David Cameron is preparing the way for a vote on extending British air strikes from Iraq to Syria. Fine as far as it goes; this could make inroads into Islamic State, and there are good military and humanitarian reasons why Britain should take the risk.
But what then? To intervene to defeat one group without a plan for the future is a recipe for disaster, as the Chilcot report on Britain’s failures in Iraq will no doubt eventually show. Crispin Blunt, the chairman of the Commons foreign affairs committee, has remarked acidly that it “is not as inappropriate as it seems,” that British airstrikes stop at the Iraq-Syrian border “as the coherence of our present policy also stops there.”
Four years after the Syrian civil war erupted, Britain still cannot answer the most basic question: who does it want to win? It did once have an answer—the rebels of the Free Syrian Army, who back the loose coalition recognised as the opposition by the United States and Europe. But despite millions of dollars of support from the US and others, and informal backing from Turkey, Saudi Arabia, and Qatar, they have got nowhere.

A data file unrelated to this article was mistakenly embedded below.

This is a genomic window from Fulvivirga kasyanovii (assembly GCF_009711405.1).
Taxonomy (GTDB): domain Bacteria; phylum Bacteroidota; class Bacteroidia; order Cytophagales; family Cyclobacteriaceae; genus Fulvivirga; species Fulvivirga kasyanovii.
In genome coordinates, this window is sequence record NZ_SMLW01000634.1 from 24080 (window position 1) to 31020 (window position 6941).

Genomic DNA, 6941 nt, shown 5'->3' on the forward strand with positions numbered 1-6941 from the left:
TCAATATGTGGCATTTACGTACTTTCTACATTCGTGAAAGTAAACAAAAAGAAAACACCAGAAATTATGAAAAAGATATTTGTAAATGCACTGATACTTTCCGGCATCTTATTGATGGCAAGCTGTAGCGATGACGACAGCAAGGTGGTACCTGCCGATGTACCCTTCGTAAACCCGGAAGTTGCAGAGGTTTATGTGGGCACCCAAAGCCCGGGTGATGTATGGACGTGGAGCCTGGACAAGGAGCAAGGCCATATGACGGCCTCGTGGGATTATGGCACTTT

At least, you might say, Britain knows who it most wants to lose—Islamic State. The US, UK and France all say that defeating IS extremists is the priority—although for four years they have also said that Assad must go. Yet Assad’s survival, and the European refugee crisis, may force them to choose which enemy is worse. That could push them into a U-turn dramatic even in a region which eventually extracts realpolitik from the most idealistic governments. Austrian and Spanish ministers have now broken the taboo by saying that dealing with Assad may be the price of any plausible plan to reduce the fighting.
In Syria, western governments are spoilt for choice of enemies. Assad’s regime has…